Leeds In Vitro Diagnostics Co-operative

Case Study: Kidney health and the impact of COVID-19






23 March 2021

“It is now recognised that patients with kidney disease are at increased risk of severe COVID-19 and that acute kidney injury is a common and serious complication of severe COVID-191. Patients who develop acute kidney injury have an increased length of stay in hospital and risk of death. Current evidence indicates that up to half of patients who have acute kidney injury do not completely recover their kidney function2. Patients with kidney transplants maybe at increased risk of COVID-19 due to the immunosuppressive medication they are taking. In Leeds, the MIC is developing a number of different research projects which include evaluating the feasibility for remote blood testing for patients with kidney disease and also to improve our understanding of kidney disease at a cellular level.”

Dr Andrew Lewington, Associate Clinical Director and Renal Theme Lead for NIHR Leeds In-Vitro Diagnostic Co-Operative


In UK there are currently about 3 million patients with chronic kidney disease. Chronic kidney disease is a silent disease with very few symptoms until patients develop kidney failure and require dialysis. There are about 65,000 patients in the UK who have developed kidney failure with 55% of these having a kidney transplant and the rest on dialysis. During the COVID-19 pandemic patients with kidney disease have been identified as being at higher risk of developing complications of COVID-19 infection. Many patients who receive dialysis have to attend outpatient facilities with other patients which puts them at a higher risk of contracting infection. Strategies to prevent infection are therefore of paramount importance particularly as patients with kidney disease were not represented in the original COVID-19 vaccination studies. There is an urgent need for research to understand the effectiveness of vaccination in this patient group. Such research is being supported by Kidney Research UK.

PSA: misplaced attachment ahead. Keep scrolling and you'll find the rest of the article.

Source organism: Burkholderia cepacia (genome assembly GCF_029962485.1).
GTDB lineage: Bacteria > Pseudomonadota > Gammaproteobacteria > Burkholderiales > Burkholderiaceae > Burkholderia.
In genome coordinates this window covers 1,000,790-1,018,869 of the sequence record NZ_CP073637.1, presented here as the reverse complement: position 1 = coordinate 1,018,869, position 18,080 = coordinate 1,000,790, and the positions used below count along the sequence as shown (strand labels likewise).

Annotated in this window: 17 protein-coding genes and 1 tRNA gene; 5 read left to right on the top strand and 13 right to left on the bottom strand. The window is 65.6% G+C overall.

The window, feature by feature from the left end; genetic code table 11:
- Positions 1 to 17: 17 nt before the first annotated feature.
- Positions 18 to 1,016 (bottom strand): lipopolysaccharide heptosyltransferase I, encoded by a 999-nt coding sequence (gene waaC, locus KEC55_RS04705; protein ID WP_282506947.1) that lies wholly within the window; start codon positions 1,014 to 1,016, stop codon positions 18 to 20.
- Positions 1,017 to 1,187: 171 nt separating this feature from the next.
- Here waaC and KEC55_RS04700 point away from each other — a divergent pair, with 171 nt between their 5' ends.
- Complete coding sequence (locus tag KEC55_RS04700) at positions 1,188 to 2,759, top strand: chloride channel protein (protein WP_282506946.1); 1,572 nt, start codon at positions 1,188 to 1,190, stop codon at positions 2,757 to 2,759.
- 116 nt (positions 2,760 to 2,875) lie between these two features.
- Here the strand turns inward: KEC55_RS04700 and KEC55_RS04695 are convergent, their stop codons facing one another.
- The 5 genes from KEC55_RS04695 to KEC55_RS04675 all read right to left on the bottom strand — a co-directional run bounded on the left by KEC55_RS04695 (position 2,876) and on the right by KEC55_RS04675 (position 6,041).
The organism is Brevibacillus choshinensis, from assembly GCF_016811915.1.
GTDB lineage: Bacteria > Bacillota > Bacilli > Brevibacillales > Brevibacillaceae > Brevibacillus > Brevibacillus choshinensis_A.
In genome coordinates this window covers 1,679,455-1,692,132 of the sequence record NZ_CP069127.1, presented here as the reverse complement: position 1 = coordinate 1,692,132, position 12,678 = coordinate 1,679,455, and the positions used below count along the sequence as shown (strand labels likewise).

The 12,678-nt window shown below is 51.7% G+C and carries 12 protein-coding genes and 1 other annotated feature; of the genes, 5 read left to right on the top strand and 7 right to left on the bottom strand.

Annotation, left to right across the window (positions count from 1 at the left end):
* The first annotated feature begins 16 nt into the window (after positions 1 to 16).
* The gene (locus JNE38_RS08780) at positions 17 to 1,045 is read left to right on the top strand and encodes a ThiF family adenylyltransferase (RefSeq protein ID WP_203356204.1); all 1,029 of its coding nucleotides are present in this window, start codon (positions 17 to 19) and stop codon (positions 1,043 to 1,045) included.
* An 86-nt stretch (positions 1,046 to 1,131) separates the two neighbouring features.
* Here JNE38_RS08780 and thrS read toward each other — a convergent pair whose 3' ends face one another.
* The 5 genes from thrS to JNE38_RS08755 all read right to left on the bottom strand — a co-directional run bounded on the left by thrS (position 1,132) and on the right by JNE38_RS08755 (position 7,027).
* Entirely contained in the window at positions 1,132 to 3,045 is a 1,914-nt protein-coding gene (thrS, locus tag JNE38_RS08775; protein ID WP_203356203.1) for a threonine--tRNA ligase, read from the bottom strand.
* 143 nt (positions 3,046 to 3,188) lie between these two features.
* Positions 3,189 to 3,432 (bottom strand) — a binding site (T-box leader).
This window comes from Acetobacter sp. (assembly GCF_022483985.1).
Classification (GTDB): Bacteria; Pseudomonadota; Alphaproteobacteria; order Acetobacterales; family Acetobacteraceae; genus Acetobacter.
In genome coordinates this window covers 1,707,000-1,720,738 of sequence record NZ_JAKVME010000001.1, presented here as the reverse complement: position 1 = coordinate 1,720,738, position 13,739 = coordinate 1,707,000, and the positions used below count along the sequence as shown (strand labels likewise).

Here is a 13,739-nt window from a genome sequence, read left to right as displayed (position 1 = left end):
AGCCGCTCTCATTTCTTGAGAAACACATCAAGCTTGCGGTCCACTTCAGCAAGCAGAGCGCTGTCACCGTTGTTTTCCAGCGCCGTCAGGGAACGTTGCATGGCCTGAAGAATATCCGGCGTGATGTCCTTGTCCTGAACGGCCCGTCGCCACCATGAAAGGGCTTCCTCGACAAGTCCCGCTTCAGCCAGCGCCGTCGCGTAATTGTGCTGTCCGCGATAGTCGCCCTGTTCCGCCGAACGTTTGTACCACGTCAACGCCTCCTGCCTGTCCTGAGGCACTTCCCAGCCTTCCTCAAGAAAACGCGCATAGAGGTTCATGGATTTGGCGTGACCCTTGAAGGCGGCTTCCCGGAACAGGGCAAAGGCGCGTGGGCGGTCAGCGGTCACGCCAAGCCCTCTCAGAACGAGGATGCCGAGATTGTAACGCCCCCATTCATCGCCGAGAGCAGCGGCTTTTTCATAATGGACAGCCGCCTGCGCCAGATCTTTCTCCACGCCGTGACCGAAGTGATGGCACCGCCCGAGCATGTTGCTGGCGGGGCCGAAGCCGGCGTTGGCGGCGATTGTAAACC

During the pandemic, Dr Andrew Lewington has supported the development of new guidelines for the management of patients with kidney disease. He was an expert reviewer for the NICE Guideline NG175 "COVID-19 rapid guideline: acute kidney injury in hospital" Published 06 May 2020 and was a lead author of the Renal Association Clinical Practice Guideline "Renal Replacement Therapy for Critically Unwell Adult Patients: Guidelines for best practice and service resilience during COVID-19"


In his role as Renal theme lead for the NIHR Leeds In-Vitro Diagnostic Co-operative (MIC) Dr Lewington is collaborating on two projects aimed at improving the care of patients with kidney disease. The first project will develop the capability for patients with kidney transplants to have important blood tests performed at home, rather than having to attend the hospital all the local GP. The project is exploring the feasibility of patients taking their own blood samples utilising a finger prick test similar to that performed in patients with diabetes to monitor their blood sugar. The blood sample can then be safely sent through the post to the local biochemistry department for analysis. This will allow patients to continue to shield as necessary during the current pandemic and longer term will provide patients the opportunity to receive remote care. The initial part of the study has been funded by Kidney Research Yorkshire and will develop the lab-based assays to evaluate the accuracy of blood samples collected from home.


In the second project, Dr Lewington is working in collaboration with Dr Scarlet Brockmoeller, Professor Phil Quirke (University of Leeds) and Oxford Nanoimaging (ONI) on an NIHR i4i funded research study. The study is evaluating a super-resolution imaging technology for the diagnosis of kidney disease. This may ultimately provide a better understanding of the pathophysiology of rare kidney disease and shine a light on potential targets for the development of new treatments.


During the pandemic it has been a humbling experience to see how the whole of the UK nephrology community has pulled together to support the care of patients with kidney disease. It is hoped that as a result of the pandemic there will be increased awareness of kidney disease and renewed stimulus to support much needed research to improve the prevention and treatment for patients.


References

1. Ya-Fei Liu et al. The chronic kidney disease and acute kidney injury involvement in COVID-19 pandemic: A systematic review and meta- analysis. PLOS One 2021;16(1)

2. Kant et al. The COVID-19 nephrology compendium: AKI, CKD, ESKD and transplantation. BMC Nephrol 2020;21:449